“The governor gave the order to fire back,” Gay notes, leading us to the plaque that Franklin Delano Roosevelt personally delivered in 1939 to thank Statia for pulling the trigger. America-bound gunpowder moved through Statia by the ton. Without it, lamented the British ambassador to the Netherlands at the time, “the Americans would have had to abandon their revolution.” Four years after the “First Salute,” now celebrated as a Statian holiday, the British invaded and plundered the island in retaliation.
We head out into town, passing red-roofed houses painted in a variety of cheerful pastel colors. Gay leads us to a rather plain-looking dirt back road and directs us to examine the ground for anything unusual. I don’t get it at first, but then someone holds up a half-dollar-size ceramic fragment. Gay looks it over and says in her lilting voice, “Oh, this is a Chinese porcelain shard.” Another discovery: “This is from the base of a wine bottle. . . . Ah, Delft blue. . . . This plate fragment is Mallorcan, maybe Spanish. . . . And here, here we have an almost complete pipe stem.” It turns out that Gay is the president of the nonprofit Sint Eustatius Center for Archaeological Research; she gives these free walking tours for her own enjoyment.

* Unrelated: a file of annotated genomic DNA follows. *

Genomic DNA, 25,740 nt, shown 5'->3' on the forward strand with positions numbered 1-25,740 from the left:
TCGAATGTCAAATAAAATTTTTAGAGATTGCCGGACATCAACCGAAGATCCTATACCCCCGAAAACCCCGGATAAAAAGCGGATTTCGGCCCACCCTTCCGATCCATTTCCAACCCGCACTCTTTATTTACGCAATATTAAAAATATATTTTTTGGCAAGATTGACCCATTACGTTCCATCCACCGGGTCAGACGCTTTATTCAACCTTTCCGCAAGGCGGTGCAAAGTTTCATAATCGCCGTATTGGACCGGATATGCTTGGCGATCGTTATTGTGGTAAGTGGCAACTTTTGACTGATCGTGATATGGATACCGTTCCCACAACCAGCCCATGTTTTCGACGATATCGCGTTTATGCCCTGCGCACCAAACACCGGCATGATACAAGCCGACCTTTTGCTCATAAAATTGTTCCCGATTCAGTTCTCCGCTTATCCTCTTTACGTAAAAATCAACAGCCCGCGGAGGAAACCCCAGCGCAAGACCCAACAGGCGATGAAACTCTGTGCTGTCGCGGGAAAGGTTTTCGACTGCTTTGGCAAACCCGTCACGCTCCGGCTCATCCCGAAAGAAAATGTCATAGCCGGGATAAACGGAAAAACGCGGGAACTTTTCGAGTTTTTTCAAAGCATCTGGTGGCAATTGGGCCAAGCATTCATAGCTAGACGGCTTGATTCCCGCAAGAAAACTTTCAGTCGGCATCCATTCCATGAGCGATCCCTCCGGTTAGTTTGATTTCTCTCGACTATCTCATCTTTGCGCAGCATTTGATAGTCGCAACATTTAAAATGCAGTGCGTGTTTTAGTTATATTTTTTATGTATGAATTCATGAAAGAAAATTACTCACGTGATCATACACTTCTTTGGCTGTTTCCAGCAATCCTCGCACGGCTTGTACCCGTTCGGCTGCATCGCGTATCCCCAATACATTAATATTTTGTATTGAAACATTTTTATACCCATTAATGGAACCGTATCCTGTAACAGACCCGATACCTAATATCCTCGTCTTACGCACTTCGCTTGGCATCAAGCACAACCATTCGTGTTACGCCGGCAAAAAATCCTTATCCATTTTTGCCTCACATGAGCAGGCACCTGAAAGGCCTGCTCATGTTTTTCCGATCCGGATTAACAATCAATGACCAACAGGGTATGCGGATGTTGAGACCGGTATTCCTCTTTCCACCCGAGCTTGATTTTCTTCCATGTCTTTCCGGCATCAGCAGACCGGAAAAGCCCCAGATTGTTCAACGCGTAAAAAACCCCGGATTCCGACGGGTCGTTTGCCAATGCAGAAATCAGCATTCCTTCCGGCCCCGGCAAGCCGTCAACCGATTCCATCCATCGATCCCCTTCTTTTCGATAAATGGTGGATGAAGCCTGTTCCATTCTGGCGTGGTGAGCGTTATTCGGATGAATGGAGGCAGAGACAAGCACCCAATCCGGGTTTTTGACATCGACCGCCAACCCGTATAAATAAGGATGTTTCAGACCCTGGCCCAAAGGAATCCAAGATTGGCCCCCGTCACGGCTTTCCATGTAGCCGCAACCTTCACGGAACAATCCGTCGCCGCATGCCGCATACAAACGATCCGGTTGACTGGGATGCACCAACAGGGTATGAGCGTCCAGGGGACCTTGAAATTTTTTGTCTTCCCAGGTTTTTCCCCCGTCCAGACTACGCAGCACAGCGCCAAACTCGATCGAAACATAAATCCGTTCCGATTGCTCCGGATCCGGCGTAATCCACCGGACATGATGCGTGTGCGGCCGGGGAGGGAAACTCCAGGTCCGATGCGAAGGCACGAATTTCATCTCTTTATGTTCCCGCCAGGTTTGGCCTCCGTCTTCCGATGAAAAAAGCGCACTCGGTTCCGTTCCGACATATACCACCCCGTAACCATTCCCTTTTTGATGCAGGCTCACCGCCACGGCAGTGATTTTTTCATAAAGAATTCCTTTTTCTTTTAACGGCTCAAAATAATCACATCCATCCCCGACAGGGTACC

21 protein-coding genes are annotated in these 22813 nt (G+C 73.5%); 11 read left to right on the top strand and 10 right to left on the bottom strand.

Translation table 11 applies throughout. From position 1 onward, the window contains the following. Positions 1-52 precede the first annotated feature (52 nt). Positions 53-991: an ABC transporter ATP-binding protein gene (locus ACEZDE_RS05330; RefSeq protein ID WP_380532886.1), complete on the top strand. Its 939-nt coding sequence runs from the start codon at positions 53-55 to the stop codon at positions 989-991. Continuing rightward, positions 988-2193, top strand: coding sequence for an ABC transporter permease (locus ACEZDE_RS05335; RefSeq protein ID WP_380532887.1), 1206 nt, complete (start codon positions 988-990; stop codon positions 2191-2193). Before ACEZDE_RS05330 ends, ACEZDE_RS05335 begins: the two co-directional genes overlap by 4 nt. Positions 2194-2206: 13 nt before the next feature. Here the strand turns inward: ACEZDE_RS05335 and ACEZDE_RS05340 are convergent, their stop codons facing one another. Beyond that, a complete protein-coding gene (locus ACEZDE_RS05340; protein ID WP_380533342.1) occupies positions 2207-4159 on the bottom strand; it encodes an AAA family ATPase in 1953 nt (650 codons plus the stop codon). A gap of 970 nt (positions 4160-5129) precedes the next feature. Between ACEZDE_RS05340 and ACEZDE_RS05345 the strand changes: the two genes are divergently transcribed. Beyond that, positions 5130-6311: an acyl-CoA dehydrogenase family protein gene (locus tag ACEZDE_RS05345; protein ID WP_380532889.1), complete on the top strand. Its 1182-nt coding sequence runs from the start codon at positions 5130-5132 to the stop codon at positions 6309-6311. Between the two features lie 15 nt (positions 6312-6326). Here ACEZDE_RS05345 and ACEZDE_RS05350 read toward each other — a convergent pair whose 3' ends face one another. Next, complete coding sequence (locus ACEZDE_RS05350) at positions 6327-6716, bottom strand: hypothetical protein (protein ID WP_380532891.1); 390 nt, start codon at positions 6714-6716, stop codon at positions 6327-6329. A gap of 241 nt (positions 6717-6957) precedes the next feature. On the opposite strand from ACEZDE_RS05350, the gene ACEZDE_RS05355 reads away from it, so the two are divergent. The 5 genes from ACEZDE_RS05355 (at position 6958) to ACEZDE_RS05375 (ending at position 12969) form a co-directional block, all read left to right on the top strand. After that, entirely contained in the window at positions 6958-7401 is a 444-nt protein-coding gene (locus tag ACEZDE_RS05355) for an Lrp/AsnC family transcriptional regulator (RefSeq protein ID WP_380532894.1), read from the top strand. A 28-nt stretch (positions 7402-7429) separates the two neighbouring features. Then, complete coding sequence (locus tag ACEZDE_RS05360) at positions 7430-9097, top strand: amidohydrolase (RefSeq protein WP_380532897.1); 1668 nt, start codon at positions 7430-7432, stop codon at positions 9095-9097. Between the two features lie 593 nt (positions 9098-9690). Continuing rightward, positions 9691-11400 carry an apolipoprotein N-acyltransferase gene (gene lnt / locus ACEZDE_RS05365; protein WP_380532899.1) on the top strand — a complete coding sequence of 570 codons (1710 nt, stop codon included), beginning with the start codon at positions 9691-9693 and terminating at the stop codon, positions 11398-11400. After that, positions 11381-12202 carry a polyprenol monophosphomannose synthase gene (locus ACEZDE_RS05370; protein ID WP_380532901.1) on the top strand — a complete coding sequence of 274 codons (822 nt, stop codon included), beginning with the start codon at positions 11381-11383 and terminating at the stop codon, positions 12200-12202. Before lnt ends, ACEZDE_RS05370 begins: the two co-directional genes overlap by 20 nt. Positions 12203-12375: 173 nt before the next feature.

Once our eyes find the right focus, we suddenly perceive that the dirt is littered with artifacts. Our finds are all remnants of actual goods that Statia bought and sold during its 18th-century commercial heyday. “It’s like a museum everywhere you walk!” proclaims a young Dutch woman, without looking up. “Yes!” Gay cheers. “We have more artifacts here per square inch than anywhere in the world.”
Everyone’s ears perk up when Gay mentions that one of the locally famous “blue beads” was found poking up from the dirt underfoot. “Blue beads are found anywhere the Dutch traded,” she says, pushing up her necklace, which is strung with eight of the chunky, ratchet-socket-shaped beads. “They bought Manhattan from the Indians with 30 of these.”
On Statia, the opaque, midnight-blue beads were used as currency by the slaves. Upon emancipation, the slaves saw them as an unwanted reminder of the past and tossed them all over the place. Today, searching for beads is a kind of ongoing island-wide Easter egg hunt. “We say that the bead finds you,” Gay says. “If you have a blue bead, it means you belong to Statia.”